Plus, I was thinking it might be too enclosed. So I took them off again.
Meanwhile inside the box I put in a long branch as a roost. I sure hope its thick enough… I did this by drilling out two large holes with the hole saw (yes, I own a set of those!), pushing the branch through and then putting a screw through to hold it in place. You don’t want it spinning when the chickens get on it!
I also cut a hole out for the nesting box and attached it to the outside with screws. I admit, I googled how to make nesting boxes and chicken homes. The nesting box has to be lower than the roost or the hens will sleep in the nesting boxes. Since chickens poop in their sleep, if they roost in the nesting box, they’ll poop in the nesting box. YUCK.
Now I was thinking, can they get up onto the roost? Is the box too small? Is the roost too high? I have no idea.
So to be safe, I made a little ladder. A friend thinks its too steep. Maybe it is. I’m hoping they’ll use it. They’ve been living on the ground for so long…
Oh, and I added more cedar to the roof to make it match. Looking good!

Since the outside of the box had already been painted, I just gave it one coat of house paint to freshen it up. Then I decided the inside needed painting too.

In the end I decided to use a piece of trellis I found and make a single door. A bit of privacy, and more air circulation. Remember, these chickens have been sleeping in an old dog kennel till now. This has got to be a step up in the world!
Here is the other side. Pretty plain huh? I thought a little porch would look nice, balance it out, you know. I’m all about curb appeal. 
I used some brackets and some timber wedges to achieve an angle, added more cladding and voila! An undercover area for eating.
Ok, the reason behind the porch is that I had planned on demolishing the dog kennel. I hated that thing, it was stinky and hard to clean out. And I was over reaching into it for eggs.
Well, when I started pulling it apart I had another idea. I pulled off the cladding on 2 sides, making it into a kind of summer house. How many chooks have a summer house? huh?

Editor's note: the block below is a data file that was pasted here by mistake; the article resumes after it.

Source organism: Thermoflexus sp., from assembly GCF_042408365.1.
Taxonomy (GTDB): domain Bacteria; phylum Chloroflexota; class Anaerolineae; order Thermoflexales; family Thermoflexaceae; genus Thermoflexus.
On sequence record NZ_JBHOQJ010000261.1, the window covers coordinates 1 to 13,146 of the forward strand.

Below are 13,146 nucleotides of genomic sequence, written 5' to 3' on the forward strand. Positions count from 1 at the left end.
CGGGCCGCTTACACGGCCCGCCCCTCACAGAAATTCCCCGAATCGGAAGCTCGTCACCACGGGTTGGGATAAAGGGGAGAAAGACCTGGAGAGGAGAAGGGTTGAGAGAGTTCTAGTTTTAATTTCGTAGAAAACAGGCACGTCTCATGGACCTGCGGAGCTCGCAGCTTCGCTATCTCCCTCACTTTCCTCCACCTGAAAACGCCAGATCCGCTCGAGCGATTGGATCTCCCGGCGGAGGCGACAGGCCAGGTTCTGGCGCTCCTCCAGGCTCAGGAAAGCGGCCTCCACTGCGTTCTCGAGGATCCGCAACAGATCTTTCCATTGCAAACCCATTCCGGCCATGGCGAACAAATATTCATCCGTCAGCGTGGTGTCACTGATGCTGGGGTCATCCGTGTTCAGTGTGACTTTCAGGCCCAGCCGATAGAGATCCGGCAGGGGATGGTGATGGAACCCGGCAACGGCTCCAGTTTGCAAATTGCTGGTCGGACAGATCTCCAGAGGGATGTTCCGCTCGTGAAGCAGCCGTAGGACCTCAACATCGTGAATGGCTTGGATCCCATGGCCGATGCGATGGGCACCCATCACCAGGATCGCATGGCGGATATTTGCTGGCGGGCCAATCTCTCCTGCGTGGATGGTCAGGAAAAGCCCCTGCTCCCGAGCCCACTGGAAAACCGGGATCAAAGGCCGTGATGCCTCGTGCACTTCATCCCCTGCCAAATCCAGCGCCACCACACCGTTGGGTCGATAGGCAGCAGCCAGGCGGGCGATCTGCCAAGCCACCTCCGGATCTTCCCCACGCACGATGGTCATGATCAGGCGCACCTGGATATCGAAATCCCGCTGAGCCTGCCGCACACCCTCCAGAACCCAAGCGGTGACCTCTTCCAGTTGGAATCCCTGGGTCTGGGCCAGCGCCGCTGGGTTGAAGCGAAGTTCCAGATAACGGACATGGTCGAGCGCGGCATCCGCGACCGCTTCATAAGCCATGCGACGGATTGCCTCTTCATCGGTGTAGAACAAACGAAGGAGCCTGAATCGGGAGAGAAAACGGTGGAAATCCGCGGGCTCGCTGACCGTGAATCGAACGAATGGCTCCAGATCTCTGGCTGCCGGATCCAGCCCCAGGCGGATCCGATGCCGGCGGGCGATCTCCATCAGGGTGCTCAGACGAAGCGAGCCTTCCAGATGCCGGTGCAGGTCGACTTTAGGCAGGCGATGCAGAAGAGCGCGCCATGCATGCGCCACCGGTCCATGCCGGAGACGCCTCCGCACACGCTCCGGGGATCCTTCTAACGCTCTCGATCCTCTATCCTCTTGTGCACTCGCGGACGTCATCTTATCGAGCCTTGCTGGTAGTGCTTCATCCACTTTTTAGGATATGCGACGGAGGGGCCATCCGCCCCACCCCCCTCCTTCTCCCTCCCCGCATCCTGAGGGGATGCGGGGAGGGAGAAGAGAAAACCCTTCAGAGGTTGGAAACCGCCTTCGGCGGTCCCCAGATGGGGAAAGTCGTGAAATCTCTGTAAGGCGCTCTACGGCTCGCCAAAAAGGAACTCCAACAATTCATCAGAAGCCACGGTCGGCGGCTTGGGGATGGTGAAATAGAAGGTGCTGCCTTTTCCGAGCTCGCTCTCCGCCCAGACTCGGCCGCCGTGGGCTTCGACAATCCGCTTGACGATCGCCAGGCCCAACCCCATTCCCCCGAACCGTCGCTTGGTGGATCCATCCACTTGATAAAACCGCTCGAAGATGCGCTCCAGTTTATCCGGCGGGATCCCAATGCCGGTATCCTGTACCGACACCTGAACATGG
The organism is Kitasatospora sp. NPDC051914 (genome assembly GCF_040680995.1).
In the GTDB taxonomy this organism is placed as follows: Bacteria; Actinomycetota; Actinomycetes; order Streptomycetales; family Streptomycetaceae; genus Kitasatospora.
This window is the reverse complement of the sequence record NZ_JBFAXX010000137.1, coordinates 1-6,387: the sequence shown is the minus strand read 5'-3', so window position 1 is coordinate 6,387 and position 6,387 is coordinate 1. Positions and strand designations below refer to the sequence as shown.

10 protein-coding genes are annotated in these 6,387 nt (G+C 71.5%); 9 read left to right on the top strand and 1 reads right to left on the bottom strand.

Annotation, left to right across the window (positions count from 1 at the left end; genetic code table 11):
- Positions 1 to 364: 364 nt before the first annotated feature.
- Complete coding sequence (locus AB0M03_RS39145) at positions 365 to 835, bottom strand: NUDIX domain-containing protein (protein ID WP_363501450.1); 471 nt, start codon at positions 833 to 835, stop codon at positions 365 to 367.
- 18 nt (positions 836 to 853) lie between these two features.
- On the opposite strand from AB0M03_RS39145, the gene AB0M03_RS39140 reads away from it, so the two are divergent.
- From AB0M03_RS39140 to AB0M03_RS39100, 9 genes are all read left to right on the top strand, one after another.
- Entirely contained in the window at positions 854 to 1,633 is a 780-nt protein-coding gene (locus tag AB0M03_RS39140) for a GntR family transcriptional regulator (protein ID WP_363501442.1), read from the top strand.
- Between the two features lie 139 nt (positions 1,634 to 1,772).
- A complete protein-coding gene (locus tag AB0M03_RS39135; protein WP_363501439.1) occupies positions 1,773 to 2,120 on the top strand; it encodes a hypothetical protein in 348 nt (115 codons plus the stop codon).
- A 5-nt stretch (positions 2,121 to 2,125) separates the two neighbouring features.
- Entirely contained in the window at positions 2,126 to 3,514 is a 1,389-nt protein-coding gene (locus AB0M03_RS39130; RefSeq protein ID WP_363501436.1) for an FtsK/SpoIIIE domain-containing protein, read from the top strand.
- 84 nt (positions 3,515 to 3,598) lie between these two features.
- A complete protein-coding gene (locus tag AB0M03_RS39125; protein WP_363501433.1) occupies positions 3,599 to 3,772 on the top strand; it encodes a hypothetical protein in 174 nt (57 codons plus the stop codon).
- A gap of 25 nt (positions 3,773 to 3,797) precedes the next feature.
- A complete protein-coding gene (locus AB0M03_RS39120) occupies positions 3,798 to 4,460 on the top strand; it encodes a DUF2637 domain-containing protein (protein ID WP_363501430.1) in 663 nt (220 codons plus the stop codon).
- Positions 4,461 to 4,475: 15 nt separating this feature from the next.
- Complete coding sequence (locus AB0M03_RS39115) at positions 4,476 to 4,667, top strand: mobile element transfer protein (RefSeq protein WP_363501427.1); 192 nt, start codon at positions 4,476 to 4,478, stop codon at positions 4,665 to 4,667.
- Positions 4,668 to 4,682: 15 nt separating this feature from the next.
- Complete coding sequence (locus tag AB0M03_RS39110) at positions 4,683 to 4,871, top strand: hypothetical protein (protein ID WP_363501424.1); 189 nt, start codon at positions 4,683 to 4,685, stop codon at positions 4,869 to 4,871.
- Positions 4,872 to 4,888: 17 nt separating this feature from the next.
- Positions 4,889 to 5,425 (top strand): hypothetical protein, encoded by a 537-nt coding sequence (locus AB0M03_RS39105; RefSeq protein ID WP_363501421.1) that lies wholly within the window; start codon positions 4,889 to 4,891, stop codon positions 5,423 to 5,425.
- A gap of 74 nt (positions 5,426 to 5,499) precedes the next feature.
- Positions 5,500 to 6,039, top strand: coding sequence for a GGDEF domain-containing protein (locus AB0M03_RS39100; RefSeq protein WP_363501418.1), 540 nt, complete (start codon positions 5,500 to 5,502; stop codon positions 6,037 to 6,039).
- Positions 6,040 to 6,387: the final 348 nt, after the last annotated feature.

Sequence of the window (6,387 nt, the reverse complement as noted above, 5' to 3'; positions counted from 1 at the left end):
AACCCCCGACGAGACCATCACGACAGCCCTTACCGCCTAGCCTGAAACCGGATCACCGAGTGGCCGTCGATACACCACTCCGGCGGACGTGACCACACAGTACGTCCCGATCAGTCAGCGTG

Its actually a great place for the food dish too. You can see the hen is having a peck at the shell grit while the rooster is having a snack of grain under the porch.
I didn’t think I was going to be able to get the new home into Stalag 13 till next week as there was no way I could move that thing off the porch on my own. However a nice man gave me a hand today and its done! I’m not above playing the weak female card. 
I cleaned out old bedding and put down some new stuff, put some hay in the bottom of their new roost and in the nesting box, and here they are…
Stalag 13 has never looked so good!
I’m so pleased. I love the new look. Now, if they would only use the roost…
Next job – the chicken coop. Ugh. Don’t remind me.
z

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4 thoughts on “the new chicken box

  1. Where I live, we would call it a chicken coop. It's funny that you made this now, because I was looking at chicken coops and trying to figure out how I could alter it to make a catio. We would love for our cats to be able to go outside {and be contained}.

    I think your coop is a wonderful set up for this set of chickens. They have to be happy with the accommodations you made for them!

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  2. Last night I crept in and put them on the perch. They stayed! And this afternoon the hen laid an egg in her new nesting box. Tonight I'll stalk them again and see how it goes!

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  3. The best way to get mojo is to find something you want to do and then do it. Along the way you get mojo. It kinda sneaks up on you. The secret to keeping mojo is to not stop. Keep going. If you stop it can last a very long time. I know. Firsthand!